Archive for category What I’ve Learned

Praise God in the Tough Times…for good reason!

Another day, another night. Time to catch some zzzz’s. Life is always pretty interesting to me, but the last two months, and more specifically, the last two weeks…have been very challenging.

Though I was tempted at times to give in to worry…The Lord wouldn’t let me. He reminded me that He created everything out of nothing, so He certainly can take care of me and my family! The way He chooses to take care of us may not look like I think it should look, but He definitely is taking care of us!

In fact, as I stepped back and observed the “big picture” with new eyes, I could see that He was drawing my family closer than we’ve ever been before. I also was able to see my son with new eyes, and I can’t explain how much pride I have in his newly evidenced maturity!

And once again I am reminded why The Lord wants the sacrifice of praise when we’re in tough times… He knows that when we do that, we foil the plans of the devil! Face it…he wants to destroy those who aren’t born again simply because he hates God so much that he wants to keep as many of His beloved humans from following Him! And, since he can’t destroy those of us who belong to Him through our born-again nature, then the enemy wants to make us ineffective Christians.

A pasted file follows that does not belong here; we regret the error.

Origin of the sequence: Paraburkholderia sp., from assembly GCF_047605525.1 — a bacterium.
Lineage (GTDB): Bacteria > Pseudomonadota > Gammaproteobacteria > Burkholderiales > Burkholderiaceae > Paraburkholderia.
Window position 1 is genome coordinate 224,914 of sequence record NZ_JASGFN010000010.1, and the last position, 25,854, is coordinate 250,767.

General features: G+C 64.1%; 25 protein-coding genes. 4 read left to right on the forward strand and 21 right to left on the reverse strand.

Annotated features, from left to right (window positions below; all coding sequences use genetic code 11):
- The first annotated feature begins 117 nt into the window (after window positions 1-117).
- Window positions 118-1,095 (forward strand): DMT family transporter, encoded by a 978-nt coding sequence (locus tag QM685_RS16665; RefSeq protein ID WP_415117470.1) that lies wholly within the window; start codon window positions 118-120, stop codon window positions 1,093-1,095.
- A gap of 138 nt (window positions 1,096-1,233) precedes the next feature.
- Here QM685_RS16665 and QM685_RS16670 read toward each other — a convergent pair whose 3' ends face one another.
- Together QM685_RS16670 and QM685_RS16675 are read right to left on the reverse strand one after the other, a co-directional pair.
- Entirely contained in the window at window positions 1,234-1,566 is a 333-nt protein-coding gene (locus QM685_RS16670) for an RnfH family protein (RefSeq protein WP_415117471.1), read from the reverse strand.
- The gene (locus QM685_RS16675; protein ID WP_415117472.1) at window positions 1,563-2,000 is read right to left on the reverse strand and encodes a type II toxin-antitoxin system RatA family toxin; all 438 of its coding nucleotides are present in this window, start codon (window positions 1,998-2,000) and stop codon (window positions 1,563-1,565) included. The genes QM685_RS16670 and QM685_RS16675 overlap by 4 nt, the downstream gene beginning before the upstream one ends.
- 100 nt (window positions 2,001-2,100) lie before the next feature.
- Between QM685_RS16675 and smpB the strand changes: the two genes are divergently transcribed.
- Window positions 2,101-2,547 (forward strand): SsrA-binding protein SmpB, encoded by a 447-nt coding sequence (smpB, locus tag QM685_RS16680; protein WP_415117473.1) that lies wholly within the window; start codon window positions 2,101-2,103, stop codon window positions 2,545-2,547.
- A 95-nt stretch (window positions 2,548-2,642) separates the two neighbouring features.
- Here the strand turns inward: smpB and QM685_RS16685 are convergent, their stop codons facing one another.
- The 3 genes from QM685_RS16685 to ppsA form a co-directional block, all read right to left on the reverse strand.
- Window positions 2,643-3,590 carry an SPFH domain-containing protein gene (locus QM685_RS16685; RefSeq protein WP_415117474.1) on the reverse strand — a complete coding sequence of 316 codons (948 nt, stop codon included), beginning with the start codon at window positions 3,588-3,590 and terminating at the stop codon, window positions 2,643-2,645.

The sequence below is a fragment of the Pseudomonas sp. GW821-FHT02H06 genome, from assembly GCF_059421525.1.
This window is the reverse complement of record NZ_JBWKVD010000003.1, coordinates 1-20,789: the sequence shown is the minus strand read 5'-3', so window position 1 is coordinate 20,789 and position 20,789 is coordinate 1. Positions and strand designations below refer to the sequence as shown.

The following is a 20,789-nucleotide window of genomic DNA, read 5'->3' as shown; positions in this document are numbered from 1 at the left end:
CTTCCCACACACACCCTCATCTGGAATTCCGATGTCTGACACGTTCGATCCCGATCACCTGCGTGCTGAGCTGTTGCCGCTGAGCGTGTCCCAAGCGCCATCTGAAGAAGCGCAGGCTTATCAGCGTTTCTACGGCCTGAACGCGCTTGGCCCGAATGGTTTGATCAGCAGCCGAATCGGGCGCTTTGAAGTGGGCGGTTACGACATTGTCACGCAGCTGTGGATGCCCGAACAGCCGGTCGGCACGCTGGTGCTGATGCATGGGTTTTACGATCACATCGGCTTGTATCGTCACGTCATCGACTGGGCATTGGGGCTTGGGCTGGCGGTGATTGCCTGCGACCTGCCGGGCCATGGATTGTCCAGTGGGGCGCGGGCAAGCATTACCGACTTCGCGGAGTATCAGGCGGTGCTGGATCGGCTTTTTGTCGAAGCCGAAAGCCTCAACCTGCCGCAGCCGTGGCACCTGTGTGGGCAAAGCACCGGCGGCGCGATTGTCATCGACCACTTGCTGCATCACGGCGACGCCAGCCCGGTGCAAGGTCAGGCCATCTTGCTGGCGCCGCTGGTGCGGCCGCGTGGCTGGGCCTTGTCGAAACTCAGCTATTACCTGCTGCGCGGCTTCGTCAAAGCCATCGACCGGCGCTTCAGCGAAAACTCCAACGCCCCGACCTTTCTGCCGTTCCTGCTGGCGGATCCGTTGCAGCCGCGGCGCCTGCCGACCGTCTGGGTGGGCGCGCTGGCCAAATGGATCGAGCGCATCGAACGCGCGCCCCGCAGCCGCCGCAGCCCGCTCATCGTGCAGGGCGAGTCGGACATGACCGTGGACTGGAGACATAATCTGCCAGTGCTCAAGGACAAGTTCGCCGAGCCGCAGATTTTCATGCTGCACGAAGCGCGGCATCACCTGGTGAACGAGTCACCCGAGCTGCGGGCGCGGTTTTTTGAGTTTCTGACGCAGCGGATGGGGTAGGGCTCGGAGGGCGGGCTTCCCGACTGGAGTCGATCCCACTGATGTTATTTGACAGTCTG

So when you are in tough times, friends…Praise The Lord! Sing praises to Him! Thank Him for allowing the tough times so that you can grow closer to Him, and so that The Lord will have a more effective army on this earth! And so you can destroy the enemy of God, and make his efforts powerless against you and yours!

AMEN! Hallelujah!

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As the deer panteth for the water…

I finished Revelations a week ago. Since then I’ve been “reading” Ecclesiastes and The Song of Solomon.

First of all, I started at Ecclesiastes because I thought I’d go back through the Prophets, but decided to start w/Ecclesiastes, and move forward from there. I was surprised to find that this is the first time I didn’t get depressed by going through Ecclesiastics. It’s always been depressing to me because everything is “vanity.” No matter what we do, it’s “vanity.” And yet, in other parts of the Bible, I am promised that all Christians have Hope, through, and because of, Jesus. So, maybe someday I’ll actually understand Ecclesiastes. Jesus will explain it to me, somehow.